Giant pandas begin five-year stay at Calgary Zoo; officials expect rush of visitors

Photo: GAVIN YOUNG / POSTMEDIA

 

A cuddly quartet of Chinese ambassadors were formally introduced to their newest home away from home at the Calgary Zoo Monday.

Giant pandas Er Shun and Da Mao, along with their Toronto-born cubs Jia Panpan and Jia Yueyue, made their long-awaited debut at the new Panda Passage exhibit, where they’ll munch bamboo and delight zoo-goers for the next five years.

Premier Rachel Notley, Mayor Naheed Nenshi, federal Infrastructure Minister Amarjeet Sohi and Chinese Ambassador Lu Sha Ye were all on hand at St. George’s Island to kick off the second leg of the pandas’ decade-long Canadian residency, following a five-year stint at the Toronto Zoo.

Dr. Clément Lanthier, president and CEO of the Calgary Zoo, said it’s been a long, agonizing wait for the jet-setting panda clan, but the payoff is worth it.

“This is a monumental achievement that required six years of preparations to welcome these giant pandas and thousands of additional visitors to our zoo,” he said.

“We’re planning to use the rock star status of the panda to attract people and start conversation about the less charismatic endangered species of Western Canada.

“We will talk to the people, we will talk about those endangered species, and we’ll make a difference.”

The furry family will be housed in the $14-million Panda Passage habitat, where it’s hoped they’ll work on some new cubs, with the two-and-a-half-year-old twins — whose names translate to Canadian Hope and Canadian Joy — set to return to China after 18 months in Calgary.

Lanthier said officials have high hopes they’ll be able to coax a stork to make another visit with clan matriarch Er Shun, whose name translates to Double Smoothness.

“The female pandas are receptive for breeding maybe two days a year,” he said, noting veterinarians will take blood samples and use ultrasounds to track Er Shun’s hormone levels to zero in on the best time for breeding, and then look for the ideal genetic fit to artificially inseminate her.

“We will monitor everything, but I think our chances are fairly good. The science of breeding pandas has been evolving dramatically in the last 10 years. That is the reason why the change of status of the panda from endangered to vulnerable because of the success of the captive breeding program.”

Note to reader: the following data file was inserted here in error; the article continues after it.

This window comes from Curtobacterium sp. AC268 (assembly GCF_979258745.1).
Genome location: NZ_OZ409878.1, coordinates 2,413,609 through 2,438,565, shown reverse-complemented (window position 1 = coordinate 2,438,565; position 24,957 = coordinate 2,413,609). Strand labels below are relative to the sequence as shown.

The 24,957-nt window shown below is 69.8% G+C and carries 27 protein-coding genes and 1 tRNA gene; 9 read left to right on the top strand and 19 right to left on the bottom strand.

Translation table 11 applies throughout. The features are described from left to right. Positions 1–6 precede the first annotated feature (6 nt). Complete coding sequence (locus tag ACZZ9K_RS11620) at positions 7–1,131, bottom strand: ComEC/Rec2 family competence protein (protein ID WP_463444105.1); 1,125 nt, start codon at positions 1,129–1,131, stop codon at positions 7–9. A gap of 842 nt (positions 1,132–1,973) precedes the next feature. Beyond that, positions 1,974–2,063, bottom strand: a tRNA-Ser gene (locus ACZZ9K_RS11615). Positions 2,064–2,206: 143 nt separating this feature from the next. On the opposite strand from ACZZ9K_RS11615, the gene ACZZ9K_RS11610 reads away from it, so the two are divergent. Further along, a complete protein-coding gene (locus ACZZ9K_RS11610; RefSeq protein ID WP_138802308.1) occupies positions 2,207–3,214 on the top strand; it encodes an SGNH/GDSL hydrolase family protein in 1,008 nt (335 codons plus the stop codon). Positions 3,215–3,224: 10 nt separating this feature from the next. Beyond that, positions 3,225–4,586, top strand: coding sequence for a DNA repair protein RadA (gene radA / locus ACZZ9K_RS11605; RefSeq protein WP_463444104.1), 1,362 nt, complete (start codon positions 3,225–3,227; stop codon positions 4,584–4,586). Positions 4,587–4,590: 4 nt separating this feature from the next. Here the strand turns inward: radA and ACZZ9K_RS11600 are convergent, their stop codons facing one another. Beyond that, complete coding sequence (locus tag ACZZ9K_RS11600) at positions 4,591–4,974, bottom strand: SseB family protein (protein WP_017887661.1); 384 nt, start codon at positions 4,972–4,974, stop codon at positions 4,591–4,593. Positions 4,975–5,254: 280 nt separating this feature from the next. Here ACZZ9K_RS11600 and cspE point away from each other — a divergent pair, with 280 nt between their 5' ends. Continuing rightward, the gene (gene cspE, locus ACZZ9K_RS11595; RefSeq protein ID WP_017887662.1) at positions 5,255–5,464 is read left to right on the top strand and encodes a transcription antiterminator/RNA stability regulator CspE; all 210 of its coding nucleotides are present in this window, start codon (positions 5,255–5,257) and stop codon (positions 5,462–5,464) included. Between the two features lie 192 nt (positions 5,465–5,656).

In preparation for the pandas’ arrival, zoo officials injected $100 million in upgrades to the attraction in anticipation of some 1.5 million visitors for the first year of their stay, a 25 per cent boost. It’s estimated the pandas’ presence will create $18 million in economic impact for the city.

The last time Calgary’s zoo hosted the gentle giants was 30 years ago, when a pair of pandas were loaned to the facility during its Olympic year for seven months.

Notley said the iconic animal ambassadors won’t just be a boon for conservation, but the province’s international profile as well.

“It’s a wonderful opportunity to promote the pandas and to promote the need to focus on wildlife preservation,” she said.

“It’s even a greater opportunity to promote Alberta, and to bring tourists to this amazing zoo — this is already the most visited zoo in the country and with these pandas that will grow even more.”

The state-of-the-art panda palace at the zoo features 431 square metres of indoor, public-facing areas as well as 1,512 square metres of outdoor habitat, each boasting logs, trees and plants to help create a natural setting for the bears. The enclosure includes an enclosed nursing den in hopes Er Shun again becomes pregnant while in Calgary.

On loan to Calgary and Toronto for 10 years, the pandas, of which there are fewer than 1,800 in the wild, are part of the Global Giant Panda Conservation Breeding Program, which has helped remove them from the most endangered list.

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